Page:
INDIANAPOLIS, Ind. — Sadly people are dying as a result of the coronavirus.
In Indiana, more than 100 people have lost their life, due to the virus. They’re bodies are being taken to funeral homes and these places have to change the way they operate.
“There are no proper goodbyes,” Sprowl Funeral Home Director Ursula Washington said.
Washington has been forced to change the way the facility operates.
“The virus does live about 5 or 9 days after the person passes away,” Washington said.
They have cut down on the number of family members allowed in the chapel at once.
“Our chapel seats 120 people comfortably, but there’s only 10 chairs in there now and they are all spread out,” Washington said.
They’re also asking them not to touch their deceased loved ones if they had the virus. They’re also disinfecting the body with special chemicals.
Sprowl Funeral Home opened their doors up to our cameras because they feel like people aren’t really understanding how serious this pandemic is.
“We’re not doing well at all and I feel like the only way people are really going to understand is when it hits close to home. When it’s someone they love and care about,” Washington explained.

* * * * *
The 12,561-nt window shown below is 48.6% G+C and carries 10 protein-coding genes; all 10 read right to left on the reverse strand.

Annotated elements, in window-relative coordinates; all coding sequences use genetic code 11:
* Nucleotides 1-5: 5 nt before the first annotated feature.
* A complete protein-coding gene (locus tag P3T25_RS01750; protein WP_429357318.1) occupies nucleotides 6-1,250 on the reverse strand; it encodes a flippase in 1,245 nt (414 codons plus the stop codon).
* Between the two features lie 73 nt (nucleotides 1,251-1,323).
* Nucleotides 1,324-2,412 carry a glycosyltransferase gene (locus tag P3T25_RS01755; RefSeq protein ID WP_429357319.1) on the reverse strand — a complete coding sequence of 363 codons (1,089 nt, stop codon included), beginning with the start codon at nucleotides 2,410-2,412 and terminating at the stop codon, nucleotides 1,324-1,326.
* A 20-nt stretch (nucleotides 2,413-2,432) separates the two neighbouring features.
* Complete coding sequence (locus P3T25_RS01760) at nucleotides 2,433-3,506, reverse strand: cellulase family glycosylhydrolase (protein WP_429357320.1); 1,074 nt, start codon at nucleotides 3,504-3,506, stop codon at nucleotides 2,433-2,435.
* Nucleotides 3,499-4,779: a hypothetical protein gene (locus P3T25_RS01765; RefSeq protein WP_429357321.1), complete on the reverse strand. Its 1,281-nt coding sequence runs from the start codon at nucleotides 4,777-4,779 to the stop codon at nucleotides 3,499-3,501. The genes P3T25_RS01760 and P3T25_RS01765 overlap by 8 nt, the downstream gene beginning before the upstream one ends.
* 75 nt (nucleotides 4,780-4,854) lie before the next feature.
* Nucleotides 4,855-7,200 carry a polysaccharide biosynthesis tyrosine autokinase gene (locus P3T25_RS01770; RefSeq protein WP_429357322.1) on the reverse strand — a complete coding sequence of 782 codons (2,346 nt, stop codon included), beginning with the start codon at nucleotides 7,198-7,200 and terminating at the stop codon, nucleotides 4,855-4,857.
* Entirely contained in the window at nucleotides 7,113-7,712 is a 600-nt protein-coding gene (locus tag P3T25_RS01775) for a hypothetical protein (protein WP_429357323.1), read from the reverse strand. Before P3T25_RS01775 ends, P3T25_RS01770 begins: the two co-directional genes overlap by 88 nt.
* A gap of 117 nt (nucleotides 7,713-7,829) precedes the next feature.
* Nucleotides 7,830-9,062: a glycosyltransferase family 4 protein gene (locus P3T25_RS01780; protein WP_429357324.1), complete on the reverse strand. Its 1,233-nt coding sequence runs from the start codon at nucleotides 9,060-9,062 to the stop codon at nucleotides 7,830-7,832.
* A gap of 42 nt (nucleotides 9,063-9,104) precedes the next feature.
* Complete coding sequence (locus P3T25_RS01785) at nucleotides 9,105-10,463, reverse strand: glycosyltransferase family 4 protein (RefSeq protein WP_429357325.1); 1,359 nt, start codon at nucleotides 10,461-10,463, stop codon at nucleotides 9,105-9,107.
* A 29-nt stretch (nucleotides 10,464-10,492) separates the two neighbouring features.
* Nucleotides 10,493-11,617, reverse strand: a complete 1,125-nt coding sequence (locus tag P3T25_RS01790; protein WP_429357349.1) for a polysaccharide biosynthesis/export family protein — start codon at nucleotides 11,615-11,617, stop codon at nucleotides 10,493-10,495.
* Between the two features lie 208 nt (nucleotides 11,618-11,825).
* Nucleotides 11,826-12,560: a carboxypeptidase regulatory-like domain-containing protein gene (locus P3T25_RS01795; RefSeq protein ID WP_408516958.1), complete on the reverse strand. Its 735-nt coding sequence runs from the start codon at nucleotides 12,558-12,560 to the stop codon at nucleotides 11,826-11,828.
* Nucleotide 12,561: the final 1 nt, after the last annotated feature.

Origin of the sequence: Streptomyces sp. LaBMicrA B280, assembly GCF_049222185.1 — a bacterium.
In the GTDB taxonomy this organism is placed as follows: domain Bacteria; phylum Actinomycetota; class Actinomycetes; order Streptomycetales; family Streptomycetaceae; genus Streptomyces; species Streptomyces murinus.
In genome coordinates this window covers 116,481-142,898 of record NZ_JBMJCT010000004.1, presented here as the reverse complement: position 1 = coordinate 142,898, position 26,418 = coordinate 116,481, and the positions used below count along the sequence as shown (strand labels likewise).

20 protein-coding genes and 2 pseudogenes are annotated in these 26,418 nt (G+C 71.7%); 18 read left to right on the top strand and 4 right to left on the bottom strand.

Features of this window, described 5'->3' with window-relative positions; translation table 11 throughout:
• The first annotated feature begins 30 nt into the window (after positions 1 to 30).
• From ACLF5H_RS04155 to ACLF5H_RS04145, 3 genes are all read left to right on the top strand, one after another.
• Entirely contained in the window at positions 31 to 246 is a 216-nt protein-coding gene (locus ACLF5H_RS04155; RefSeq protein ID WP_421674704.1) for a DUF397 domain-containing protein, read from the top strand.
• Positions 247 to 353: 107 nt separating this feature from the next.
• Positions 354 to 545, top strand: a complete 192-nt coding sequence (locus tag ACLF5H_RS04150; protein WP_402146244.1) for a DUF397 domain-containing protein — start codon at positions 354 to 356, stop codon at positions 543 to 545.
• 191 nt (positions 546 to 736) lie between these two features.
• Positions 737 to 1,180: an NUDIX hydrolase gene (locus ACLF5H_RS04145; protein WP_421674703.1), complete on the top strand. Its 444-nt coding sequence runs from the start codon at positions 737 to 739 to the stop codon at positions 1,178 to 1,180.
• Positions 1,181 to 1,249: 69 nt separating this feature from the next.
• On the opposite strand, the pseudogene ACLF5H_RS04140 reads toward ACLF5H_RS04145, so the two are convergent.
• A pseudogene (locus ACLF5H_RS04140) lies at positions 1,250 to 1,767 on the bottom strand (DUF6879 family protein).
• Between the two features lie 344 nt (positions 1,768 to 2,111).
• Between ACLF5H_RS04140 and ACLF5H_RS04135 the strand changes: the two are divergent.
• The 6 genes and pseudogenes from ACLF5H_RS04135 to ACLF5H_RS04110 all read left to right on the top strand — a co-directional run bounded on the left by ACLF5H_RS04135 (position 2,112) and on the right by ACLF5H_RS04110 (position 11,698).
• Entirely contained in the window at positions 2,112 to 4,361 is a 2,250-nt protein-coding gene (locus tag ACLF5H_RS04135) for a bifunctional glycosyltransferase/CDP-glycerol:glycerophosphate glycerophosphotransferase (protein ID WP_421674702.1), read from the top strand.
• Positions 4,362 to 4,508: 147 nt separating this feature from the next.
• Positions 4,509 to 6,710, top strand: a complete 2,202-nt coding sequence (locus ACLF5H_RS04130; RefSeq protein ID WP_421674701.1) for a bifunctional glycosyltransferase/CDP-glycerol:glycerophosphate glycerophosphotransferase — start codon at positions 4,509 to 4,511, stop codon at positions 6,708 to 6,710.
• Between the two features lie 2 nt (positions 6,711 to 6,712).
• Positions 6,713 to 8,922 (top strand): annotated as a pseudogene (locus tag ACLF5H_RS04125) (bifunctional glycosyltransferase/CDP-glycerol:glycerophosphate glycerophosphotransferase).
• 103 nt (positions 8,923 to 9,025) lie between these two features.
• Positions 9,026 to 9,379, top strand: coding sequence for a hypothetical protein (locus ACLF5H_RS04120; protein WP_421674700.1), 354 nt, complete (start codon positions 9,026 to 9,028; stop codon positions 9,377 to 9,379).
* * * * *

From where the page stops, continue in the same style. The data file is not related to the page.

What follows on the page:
Washington must wear protective equipment anytime she’s dealing with a COIVD-19 patient. If she doesn’t she could infect herself and her own family,” Washington said.
Comforting the deceased’s loved one has changed too. There’s no hugging or touching; which is hard for Chaplin Alice Hobbs.
“To reassure them without embracing them; we make eye contact,” Hobbs said.
She does her best to provide the family comfort.
“God loves you and he loves your loved one. There was nothing you did wrong that casused your loved one to end up with that virus,” Hobbs said.
Washington hopes Hoosiers realize the virus is real and it’s killing people.
She wants people to stay home, wear a mask, or do whatever you can to avoid falling ill or giving it to someone else.